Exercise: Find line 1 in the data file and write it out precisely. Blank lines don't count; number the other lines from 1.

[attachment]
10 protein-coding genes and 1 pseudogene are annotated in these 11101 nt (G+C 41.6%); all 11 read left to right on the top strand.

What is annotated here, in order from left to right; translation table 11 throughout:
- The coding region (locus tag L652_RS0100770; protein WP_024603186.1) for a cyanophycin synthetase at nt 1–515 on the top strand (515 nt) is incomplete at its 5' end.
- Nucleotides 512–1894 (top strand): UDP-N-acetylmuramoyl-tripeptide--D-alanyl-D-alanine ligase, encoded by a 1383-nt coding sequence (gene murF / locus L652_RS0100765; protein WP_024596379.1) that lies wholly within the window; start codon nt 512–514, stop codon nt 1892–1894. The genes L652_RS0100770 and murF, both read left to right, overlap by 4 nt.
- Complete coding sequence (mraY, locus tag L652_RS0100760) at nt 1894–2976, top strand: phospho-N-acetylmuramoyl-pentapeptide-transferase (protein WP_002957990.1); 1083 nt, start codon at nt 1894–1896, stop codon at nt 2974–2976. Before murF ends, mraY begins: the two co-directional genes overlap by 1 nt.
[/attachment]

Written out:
10 protein-coding genes and 1 pseudogene are annotated in these 11101 nt (G+C 41.6%); all 11 read left to right on the top strand.